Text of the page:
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Books-A-Million
Certain brick-and-mortar locations grant teachers a 20-percent discount on most purchases just for asking. Call ahead to be sure your local store honors the discount and, if they don’t, see if they offer a compromise.
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Apple Store
The House of Jobs is surprisingly generous to teachers, offering 5-percent off all in-store purchases with proof of employments as an educator. This includes librarians, home schoolers and university profs.

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Lenovo
Teachers earn 5-percent off any purchase from the computer connoisseurs at Lenovo simply for being, well, themselves. Call Customer Service at 1-866-968-4465 to apply the discount.

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biglots

Surprised to think teacher discounts here? Buzz Club Rewards are for everyone who signs up, but there are special promotions for teachers. Check the box if sign up on line.

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Join PBS LearningMedia. Not only do you save 10% at ShopPBS, but you also have access to PBS resources and content.

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A.C. Moore Rewards Program

  • Earn 10 Points for every dollar spent on merchandise at A.C. Moore retail locations.
  • Earn Double Points for purchases of $100 dollars or more. Some restrictions apply.
  • Earn $10 Rewards Certificate for every 2000 points.

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Nutrition Resource

Free online resource targeted for CACFP Child Care Providers caring for children 2 through 5 years old, but available in PDF for anyone looking for support  when planning meals and activities for children ages 2 through 5 years old.

nutritionandwellness Nutrition & Wellness Tips for Young Children: Provider Handbook for the Child and Adult Care Food Program

Individual sections and tip sheets can be downloaded.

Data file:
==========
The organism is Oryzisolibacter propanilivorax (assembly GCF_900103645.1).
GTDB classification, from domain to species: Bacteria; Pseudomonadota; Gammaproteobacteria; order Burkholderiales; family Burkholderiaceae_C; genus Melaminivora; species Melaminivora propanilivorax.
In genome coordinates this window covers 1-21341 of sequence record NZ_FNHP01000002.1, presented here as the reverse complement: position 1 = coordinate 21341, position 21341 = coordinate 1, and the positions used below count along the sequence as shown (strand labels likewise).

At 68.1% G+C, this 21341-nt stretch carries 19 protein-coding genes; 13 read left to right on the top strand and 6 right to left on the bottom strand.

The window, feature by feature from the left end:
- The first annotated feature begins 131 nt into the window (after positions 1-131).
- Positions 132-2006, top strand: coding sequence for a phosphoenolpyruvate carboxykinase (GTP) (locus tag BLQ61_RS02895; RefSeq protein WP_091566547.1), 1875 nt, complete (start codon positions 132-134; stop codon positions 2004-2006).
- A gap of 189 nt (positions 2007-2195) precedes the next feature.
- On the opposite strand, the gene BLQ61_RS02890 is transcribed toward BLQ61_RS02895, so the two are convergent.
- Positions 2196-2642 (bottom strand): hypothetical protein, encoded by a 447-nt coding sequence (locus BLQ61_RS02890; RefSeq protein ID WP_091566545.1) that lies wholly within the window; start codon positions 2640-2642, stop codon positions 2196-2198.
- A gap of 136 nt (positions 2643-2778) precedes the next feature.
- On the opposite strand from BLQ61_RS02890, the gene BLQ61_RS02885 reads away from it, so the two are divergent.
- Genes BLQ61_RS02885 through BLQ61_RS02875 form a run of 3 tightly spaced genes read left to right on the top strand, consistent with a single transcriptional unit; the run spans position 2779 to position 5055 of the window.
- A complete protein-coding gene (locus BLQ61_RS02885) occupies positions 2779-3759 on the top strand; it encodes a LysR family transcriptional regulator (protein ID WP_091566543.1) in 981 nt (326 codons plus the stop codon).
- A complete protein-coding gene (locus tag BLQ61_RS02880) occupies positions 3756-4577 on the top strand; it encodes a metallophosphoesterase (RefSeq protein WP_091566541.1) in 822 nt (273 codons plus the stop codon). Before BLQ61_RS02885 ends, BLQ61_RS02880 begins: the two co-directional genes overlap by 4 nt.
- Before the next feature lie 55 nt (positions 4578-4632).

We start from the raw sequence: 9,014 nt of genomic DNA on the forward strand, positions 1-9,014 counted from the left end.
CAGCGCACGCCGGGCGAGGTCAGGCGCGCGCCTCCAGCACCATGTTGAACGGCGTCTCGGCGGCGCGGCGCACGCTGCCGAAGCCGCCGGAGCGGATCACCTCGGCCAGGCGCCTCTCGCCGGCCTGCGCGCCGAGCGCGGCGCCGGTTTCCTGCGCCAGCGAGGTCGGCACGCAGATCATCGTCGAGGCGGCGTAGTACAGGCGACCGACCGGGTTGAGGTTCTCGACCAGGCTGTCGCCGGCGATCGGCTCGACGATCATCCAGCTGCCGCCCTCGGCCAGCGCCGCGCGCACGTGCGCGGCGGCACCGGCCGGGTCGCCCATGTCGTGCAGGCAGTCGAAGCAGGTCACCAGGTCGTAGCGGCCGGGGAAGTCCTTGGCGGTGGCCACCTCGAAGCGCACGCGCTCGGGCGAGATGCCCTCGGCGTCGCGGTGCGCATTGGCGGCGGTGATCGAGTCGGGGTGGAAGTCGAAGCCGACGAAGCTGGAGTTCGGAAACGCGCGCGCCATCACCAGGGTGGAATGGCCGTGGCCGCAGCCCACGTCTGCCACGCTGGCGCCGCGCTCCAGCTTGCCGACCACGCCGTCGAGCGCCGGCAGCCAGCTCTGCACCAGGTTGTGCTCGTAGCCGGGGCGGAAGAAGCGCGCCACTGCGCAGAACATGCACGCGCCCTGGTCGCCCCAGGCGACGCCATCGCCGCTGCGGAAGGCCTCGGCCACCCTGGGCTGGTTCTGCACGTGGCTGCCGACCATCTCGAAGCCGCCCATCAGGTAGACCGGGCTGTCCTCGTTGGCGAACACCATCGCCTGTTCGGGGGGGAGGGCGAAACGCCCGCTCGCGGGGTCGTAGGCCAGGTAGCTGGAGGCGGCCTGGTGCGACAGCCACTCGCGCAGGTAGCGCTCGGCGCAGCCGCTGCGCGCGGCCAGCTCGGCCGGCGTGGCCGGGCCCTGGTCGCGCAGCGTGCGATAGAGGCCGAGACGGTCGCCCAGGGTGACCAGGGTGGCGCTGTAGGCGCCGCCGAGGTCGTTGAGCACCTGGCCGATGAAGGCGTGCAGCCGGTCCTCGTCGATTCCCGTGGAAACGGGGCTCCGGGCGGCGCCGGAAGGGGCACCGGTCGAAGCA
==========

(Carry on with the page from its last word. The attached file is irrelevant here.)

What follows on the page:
Click this link: http://teamnutrition.usda.gov/Resources/nutritionandwellness.html

When Your Child Comes Home Messy

WHEN YOUR CHILD COMES HOME MESSY  th

Red paint in the hair? Blue paint on the jeans?
Sand in the shoes? Peanut butter on a favorite shirt?
White socks that look brown? Sleeves a bit damp?

YOUR CHILD PROBABLY….

worked with a friend
solved a problem
created a masterpiece
negotiated a difference
learned a new skill
had a great time
developed new language skills

YOUR CHILD PROBABLY DIDN’T….

feel lonely
become bored
do a repetitive task that is babyish
do worksheets that are too easy
do sit down work that is discouraging

YOU PROBABLY….

paid good money for those clothes
will have trouble getting the red paint out
are concerned the caregiver isn’t paying enough attention to your child

YOUR CAREGIVER PROBABLY….

was aware of your child’s special needs and interests
spent time planning a challenging activity for the children
encouraged the children to try new things
was worried you might be concerned

Young children really learn when they are actively involved in play…not when someone is talking to them. There is a difference between “messy” and “lack of care.” Your caregiver made sure your child was fed, warm, offered new skills and planned messy fun things to do because that’s how your children learn!

Send your child in clothes that can get dirty! Keep extra clothes at the site for the times when the child gets really messy. But remember, your children need time to be kids.

~~~Author Unknown~~~